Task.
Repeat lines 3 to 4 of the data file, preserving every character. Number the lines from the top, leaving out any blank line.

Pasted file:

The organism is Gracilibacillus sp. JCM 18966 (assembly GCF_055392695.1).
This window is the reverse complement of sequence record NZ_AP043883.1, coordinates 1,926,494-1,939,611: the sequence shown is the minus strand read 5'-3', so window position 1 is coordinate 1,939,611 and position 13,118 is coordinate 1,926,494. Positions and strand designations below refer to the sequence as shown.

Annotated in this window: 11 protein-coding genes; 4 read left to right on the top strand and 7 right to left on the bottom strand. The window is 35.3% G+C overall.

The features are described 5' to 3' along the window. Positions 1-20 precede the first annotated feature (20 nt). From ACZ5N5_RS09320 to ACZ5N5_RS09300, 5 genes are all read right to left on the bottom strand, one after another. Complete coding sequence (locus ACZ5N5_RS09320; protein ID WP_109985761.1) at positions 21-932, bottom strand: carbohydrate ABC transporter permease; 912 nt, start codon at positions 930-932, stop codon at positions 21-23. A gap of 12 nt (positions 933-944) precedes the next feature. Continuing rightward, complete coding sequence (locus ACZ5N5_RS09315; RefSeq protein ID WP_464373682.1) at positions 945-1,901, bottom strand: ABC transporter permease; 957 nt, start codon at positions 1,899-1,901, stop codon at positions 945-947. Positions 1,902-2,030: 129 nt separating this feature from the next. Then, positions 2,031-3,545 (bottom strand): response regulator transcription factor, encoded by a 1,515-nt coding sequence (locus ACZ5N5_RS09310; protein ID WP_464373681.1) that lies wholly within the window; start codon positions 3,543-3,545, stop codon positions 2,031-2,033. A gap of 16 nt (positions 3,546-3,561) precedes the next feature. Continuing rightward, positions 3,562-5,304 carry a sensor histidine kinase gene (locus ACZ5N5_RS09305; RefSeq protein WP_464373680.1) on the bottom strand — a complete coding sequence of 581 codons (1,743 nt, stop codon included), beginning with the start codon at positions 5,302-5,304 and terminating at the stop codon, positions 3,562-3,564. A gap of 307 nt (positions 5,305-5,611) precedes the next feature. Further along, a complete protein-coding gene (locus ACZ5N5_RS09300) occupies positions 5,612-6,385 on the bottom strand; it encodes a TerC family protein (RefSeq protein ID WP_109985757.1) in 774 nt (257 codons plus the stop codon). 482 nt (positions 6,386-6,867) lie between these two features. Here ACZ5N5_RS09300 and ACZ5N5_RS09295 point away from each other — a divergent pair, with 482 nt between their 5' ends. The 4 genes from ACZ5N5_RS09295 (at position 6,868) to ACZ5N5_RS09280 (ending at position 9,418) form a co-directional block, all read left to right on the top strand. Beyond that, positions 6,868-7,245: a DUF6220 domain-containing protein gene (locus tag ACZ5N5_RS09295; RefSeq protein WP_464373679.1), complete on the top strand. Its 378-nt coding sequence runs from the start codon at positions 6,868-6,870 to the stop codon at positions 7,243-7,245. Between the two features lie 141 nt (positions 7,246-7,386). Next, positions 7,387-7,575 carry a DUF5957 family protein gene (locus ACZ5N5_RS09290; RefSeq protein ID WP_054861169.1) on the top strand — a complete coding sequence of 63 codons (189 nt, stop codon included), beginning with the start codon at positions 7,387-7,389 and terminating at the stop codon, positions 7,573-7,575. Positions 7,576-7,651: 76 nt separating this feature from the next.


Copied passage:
Annotated in this window: 11 protein-coding genes; 4 read left to right on the top strand and 7 right to left on the bottom strand. The window is 35.3% G+C overall.

The features are described 5' to 3' along the window. Positions 1-20 precede the first annotated feature (20 nt). From ACZ5N5_RS09320 to ACZ5N5_RS09300, 5 genes are all read right to left on the bottom strand, one after another. Complete coding sequence (locus ACZ5N5_RS09320; protein ID WP_109985761.1) at positions 21-932, bottom strand: carbohydrate ABC transporter permease; 912 nt, start codon at positions 930-932, stop codon at positions 21-23. A gap of 12 nt (positions 933-944) precedes the next feature. Continuing rightward, complete coding sequence (locus ACZ5N5_RS09315; RefSeq protein ID WP_464373682.1) at positions 945-1,901, bottom strand: ABC transporter permease; 957 nt, start codon at positions 1,899-1,901, stop codon at positions 945-947. Positions 1,902-2,030: 129 nt separating this feature from the next. Then, positions 2,031-3,545 (bottom strand): response regulator transcription factor, encoded by a 1,515-nt coding sequence (locus ACZ5N5_RS09310; protein ID WP_464373681.1) that lies wholly within the window; start codon positions 3,543-3,545, stop codon positions 2,031-2,033. A gap of 16 nt (positions 3,546-3,561) precedes the next feature. Continuing rightward, positions 3,562-5,304 carry a sensor histidine kinase gene (locus ACZ5N5_RS09305; RefSeq protein WP_464373680.1) on the bottom strand — a complete coding sequence of 581 codons (1,743 nt, stop codon included), beginning with the start codon at positions 5,302-5,304 and terminating at the stop codon, positions 3,562-3,564. A gap of 307 nt (positions 5,305-5,611) precedes the next feature. Further along, a complete protein-coding gene (locus ACZ5N5_RS09300) occupies positions 5,612-6,385 on the bottom strand; it encodes a TerC family protein (RefSeq protein ID WP_109985757.1) in 774 nt (257 codons plus the stop codon). 482 nt (positions 6,386-6,867) lie between these two features. Here ACZ5N5_RS09300 and ACZ5N5_RS09295 point away from each other — a divergent pair, with 482 nt between their 5' ends. The 4 genes from ACZ5N5_RS09295 (at position 6,868) to ACZ5N5_RS09280 (ending at position 9,418) form a co-directional block, all read left to right on the top strand. Beyond that, positions 6,868-7,245: a DUF6220 domain-containing protein gene (locus tag ACZ5N5_RS09295; RefSeq protein WP_464373679.1), complete on the top strand. Its 378-nt coding sequence runs from the start codon at positions 6,868-6,870 to the stop codon at positions 7,243-7,245. Between the two features lie 141 nt (positions 7,246-7,386). Next, positions 7,387-7,575 carry a DUF5957 family protein gene (locus ACZ5N5_RS09290; RefSeq protein ID WP_054861169.1) on the top strand — a complete coding sequence of 63 codons (189 nt, stop codon included), beginning with the start codon at positions 7,387-7,389 and terminating at the stop codon, positions 7,573-7,575. Positions 7,576-7,651: 76 nt separating this feature from the next.